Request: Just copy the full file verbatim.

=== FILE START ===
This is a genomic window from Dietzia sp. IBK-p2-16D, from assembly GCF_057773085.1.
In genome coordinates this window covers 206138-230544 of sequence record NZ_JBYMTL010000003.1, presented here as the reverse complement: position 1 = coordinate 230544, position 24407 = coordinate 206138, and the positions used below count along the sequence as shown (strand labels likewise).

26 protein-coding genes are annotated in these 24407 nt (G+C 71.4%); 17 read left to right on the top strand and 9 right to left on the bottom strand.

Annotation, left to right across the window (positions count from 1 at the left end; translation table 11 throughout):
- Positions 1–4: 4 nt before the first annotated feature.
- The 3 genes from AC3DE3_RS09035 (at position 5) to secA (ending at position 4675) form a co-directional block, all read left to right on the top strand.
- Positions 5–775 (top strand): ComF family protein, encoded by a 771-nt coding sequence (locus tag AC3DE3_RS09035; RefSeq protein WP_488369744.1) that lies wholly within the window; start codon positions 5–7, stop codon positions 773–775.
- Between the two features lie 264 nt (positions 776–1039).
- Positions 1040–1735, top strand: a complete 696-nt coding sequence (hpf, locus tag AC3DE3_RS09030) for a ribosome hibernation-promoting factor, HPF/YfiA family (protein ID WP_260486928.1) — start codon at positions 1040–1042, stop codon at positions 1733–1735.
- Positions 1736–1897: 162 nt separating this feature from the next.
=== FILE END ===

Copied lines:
This is a genomic window from Dietzia sp. IBK-p2-16D, from assembly GCF_057773085.1.
In genome coordinates this window covers 206138-230544 of sequence record NZ_JBYMTL010000003.1, presented here as the reverse complement: position 1 = coordinate 230544, position 24407 = coordinate 206138, and the positions used below count along the sequence as shown (strand labels likewise).

26 protein-coding genes are annotated in these 24407 nt (G+C 71.4%); 17 read left to right on the top strand and 9 right to left on the bottom strand.

Annotation, left to right across the window (positions count from 1 at the left end; translation table 11 throughout):
- Positions 1–4: 4 nt before the first annotated feature.
- The 3 genes from AC3DE3_RS09035 (at position 5) to secA (ending at position 4675) form a co-directional block, all read left to right on the top strand.
- Positions 5–775 (top strand): ComF family protein, encoded by a 771-nt coding sequence (locus tag AC3DE3_RS09035; RefSeq protein WP_488369744.1) that lies wholly within the window; start codon positions 5–7, stop codon positions 773–775.
- Between the two features lie 264 nt (positions 776–1039).
- Positions 1040–1735, top strand: a complete 696-nt coding sequence (hpf, locus tag AC3DE3_RS09030) for a ribosome hibernation-promoting factor, HPF/YfiA family (protein ID WP_260486928.1) — start codon at positions 1040–1042, stop codon at positions 1733–1735.
- Positions 1736–1897: 162 nt separating this feature from the next.